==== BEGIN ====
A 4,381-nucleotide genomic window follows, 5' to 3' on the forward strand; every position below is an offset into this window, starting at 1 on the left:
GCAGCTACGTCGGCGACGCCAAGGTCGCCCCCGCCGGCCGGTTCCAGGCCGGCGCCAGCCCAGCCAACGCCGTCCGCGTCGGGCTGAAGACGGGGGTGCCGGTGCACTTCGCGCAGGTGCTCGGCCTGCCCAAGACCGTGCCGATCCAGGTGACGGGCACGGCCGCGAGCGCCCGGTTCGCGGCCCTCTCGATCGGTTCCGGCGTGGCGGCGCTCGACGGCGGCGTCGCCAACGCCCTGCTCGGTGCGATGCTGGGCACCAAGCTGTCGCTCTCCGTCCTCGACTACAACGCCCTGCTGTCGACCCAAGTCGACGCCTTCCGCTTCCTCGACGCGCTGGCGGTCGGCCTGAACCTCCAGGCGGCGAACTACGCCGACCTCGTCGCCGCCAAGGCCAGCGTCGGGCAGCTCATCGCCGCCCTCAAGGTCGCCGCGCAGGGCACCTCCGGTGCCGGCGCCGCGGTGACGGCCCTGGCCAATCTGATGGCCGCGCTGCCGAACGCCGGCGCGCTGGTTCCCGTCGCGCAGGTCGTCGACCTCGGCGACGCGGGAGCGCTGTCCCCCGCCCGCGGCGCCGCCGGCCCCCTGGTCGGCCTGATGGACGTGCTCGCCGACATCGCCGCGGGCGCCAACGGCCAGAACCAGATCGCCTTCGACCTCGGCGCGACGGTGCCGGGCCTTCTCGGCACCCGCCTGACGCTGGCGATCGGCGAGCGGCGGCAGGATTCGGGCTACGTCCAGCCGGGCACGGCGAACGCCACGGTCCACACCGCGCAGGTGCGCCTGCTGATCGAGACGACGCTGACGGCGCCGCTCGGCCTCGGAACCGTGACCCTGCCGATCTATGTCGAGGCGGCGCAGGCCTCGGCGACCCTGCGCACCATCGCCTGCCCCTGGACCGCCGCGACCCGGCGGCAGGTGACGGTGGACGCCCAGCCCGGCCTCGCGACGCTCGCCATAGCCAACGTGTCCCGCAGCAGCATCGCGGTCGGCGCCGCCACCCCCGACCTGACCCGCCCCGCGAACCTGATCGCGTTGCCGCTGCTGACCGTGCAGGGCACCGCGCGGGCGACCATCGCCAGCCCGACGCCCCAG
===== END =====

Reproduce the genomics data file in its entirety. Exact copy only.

A 4,381-nucleotide genomic window follows, 5' to 3' on the forward strand; every position below is an offset into this window, starting at 1 on the left:
GCAGCTACGTCGGCGACGCCAAGGTCGCCCCCGCCGGCCGGTTCCAGGCCGGCGCCAGCCCAGCCAACGCCGTCCGCGTCGGGCTGAAGACGGGGGTGCCGGTGCACTTCGCGCAGGTGCTCGGCCTGCCCAAGACCGTGCCGATCCAGGTGACGGGCACGGCCGCGAGCGCCCGGTTCGCGGCCCTCTCGATCGGTTCCGGCGTGGCGGCGCTCGACGGCGGCGTCGCCAACGCCCTGCTCGGTGCGATGCTGGGCACCAAGCTGTCGCTCTCCGTCCTCGACTACAACGCCCTGCTGTCGACCCAAGTCGACGCCTTCCGCTTCCTCGACGCGCTGGCGGTCGGCCTGAACCTCCAGGCGGCGAACTACGCCGACCTCGTCGCCGCCAAGGCCAGCGTCGGGCAGCTCATCGCCGCCCTCAAGGTCGCCGCGCAGGGCACCTCCGGTGCCGGCGCCGCGGTGACGGCCCTGGCCAATCTGATGGCCGCGCTGCCGAACGCCGGCGCGCTGGTTCCCGTCGCGCAGGTCGTCGACCTCGGCGACGCGGGAGCGCTGTCCCCCGCCCGCGGCGCCGCCGGCCCCCTGGTCGGCCTGATGGACGTGCTCGCCGACATCGCCGCGGGCGCCAACGGCCAGAACCAGATCGCCTTCGACCTCGGCGCGACGGTGCCGGGCCTTCTCGGCACCCGCCTGACGCTGGCGATCGGCGAGCGGCGGCAGGATTCGGGCTACGTCCAGCCGGGCACGGCGAACGCCACGGTCCACACCGCGCAGGTGCGCCTGCTGATCGAGACGACGCTGACGGCGCCGCTCGGCCTCGGAACCGTGACCCTGCCGATCTATGTCGAGGCGGCGCAGGCCTCGGCGACCCTGCGCACCATCGCCTGCCCCTGGACCGCCGCGACCCGGCGGCAGGTGACGGTGGACGCCCAGCCCGGCCTCGCGACGCTCGCCATAGCCAACGTGTCCCGCAGCAGCATCGCGGTCGGCGCCGCCACCCCCGACCTGACCCGCCCCGCGAACCTGATCGCGTTGCCGCTGCTGACCGTGCAGGGCACCGCGCGGGCGACCATCGCCAGCCCGACGCCCCAG